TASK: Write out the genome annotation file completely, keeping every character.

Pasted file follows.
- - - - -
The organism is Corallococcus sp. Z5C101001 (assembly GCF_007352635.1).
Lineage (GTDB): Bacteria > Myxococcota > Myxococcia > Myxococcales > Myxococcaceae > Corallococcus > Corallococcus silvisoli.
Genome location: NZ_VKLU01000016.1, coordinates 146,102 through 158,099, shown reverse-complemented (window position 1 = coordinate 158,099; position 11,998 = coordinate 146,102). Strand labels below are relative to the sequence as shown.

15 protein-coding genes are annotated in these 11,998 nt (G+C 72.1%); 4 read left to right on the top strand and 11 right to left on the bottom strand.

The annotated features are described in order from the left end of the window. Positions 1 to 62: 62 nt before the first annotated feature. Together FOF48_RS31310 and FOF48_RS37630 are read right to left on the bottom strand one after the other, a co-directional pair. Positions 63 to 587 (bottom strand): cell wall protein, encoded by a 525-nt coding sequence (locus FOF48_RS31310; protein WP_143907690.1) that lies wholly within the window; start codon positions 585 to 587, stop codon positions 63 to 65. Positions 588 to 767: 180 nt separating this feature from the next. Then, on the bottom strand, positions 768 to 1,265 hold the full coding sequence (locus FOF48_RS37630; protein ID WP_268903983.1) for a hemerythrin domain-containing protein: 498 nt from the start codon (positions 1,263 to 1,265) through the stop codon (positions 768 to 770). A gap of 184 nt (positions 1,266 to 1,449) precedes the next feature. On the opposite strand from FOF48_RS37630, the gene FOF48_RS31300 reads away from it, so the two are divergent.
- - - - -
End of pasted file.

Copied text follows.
The organism is Corallococcus sp. Z5C101001 (assembly GCF_007352635.1).
Lineage (GTDB): Bacteria > Myxococcota > Myxococcia > Myxococcales > Myxococcaceae > Corallococcus > Corallococcus silvisoli.
Genome location: NZ_VKLU01000016.1, coordinates 146,102 through 158,099, shown reverse-complemented (window position 1 = coordinate 158,099; position 11,998 = coordinate 146,102). Strand labels below are relative to the sequence as shown.

15 protein-coding genes are annotated in these 11,998 nt (G+C 72.1%); 4 read left to right on the top strand and 11 right to left on the bottom strand.

The annotated features are described in order from the left end of the window. Positions 1 to 62: 62 nt before the first annotated feature. Together FOF48_RS31310 and FOF48_RS37630 are read right to left on the bottom strand one after the other, a co-directional pair. Positions 63 to 587 (bottom strand): cell wall protein, encoded by a 525-nt coding sequence (locus FOF48_RS31310; protein WP_143907690.1) that lies wholly within the window; start codon positions 585 to 587, stop codon positions 63 to 65. Positions 588 to 767: 180 nt separating this feature from the next. Then, on the bottom strand, positions 768 to 1,265 hold the full coding sequence (locus FOF48_RS37630; protein ID WP_268903983.1) for a hemerythrin domain-containing protein: 498 nt from the start codon (positions 1,263 to 1,265) through the stop codon (positions 768 to 770). A gap of 184 nt (positions 1,266 to 1,449) precedes the next feature. On the opposite strand from FOF48_RS37630, the gene FOF48_RS31300 reads away from it, so the two are divergent.